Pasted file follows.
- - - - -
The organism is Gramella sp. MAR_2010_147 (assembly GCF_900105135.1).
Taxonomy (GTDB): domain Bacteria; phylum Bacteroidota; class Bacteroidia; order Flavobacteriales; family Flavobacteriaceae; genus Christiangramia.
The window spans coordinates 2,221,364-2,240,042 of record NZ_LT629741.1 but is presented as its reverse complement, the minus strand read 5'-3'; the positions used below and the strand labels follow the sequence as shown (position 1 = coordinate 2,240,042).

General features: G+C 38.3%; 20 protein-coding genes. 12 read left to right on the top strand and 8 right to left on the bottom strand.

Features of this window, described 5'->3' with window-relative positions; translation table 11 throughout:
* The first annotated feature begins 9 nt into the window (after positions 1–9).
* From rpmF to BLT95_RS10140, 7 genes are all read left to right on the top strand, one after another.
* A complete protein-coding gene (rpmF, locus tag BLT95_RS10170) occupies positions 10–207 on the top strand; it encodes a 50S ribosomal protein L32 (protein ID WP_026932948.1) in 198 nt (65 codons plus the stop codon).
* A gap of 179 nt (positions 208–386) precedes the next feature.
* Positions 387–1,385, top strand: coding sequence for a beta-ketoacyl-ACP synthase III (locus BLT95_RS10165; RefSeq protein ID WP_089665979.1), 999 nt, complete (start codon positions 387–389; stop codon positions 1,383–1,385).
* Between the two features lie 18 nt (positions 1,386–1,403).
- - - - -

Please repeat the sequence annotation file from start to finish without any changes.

The organism is Gramella sp. MAR_2010_147 (assembly GCF_900105135.1).
Taxonomy (GTDB): domain Bacteria; phylum Bacteroidota; class Bacteroidia; order Flavobacteriales; family Flavobacteriaceae; genus Christiangramia.
The window spans coordinates 2,221,364-2,240,042 of record NZ_LT629741.1 but is presented as its reverse complement, the minus strand read 5'-3'; the positions used below and the strand labels follow the sequence as shown (position 1 = coordinate 2,240,042).

General features: G+C 38.3%; 20 protein-coding genes. 12 read left to right on the top strand and 8 right to left on the bottom strand.

Features of this window, described 5'->3' with window-relative positions; translation table 11 throughout:
* The first annotated feature begins 9 nt into the window (after positions 1–9).
* From rpmF to BLT95_RS10140, 7 genes are all read left to right on the top strand, one after another.
* A complete protein-coding gene (rpmF, locus tag BLT95_RS10170) occupies positions 10–207 on the top strand; it encodes a 50S ribosomal protein L32 (protein ID WP_026932948.1) in 198 nt (65 codons plus the stop codon).
* A gap of 179 nt (positions 208–386) precedes the next feature.
* Positions 387–1,385, top strand: coding sequence for a beta-ketoacyl-ACP synthase III (locus BLT95_RS10165; RefSeq protein ID WP_089665979.1), 999 nt, complete (start codon positions 387–389; stop codon positions 1,383–1,385).
* Between the two features lie 18 nt (positions 1,386–1,403).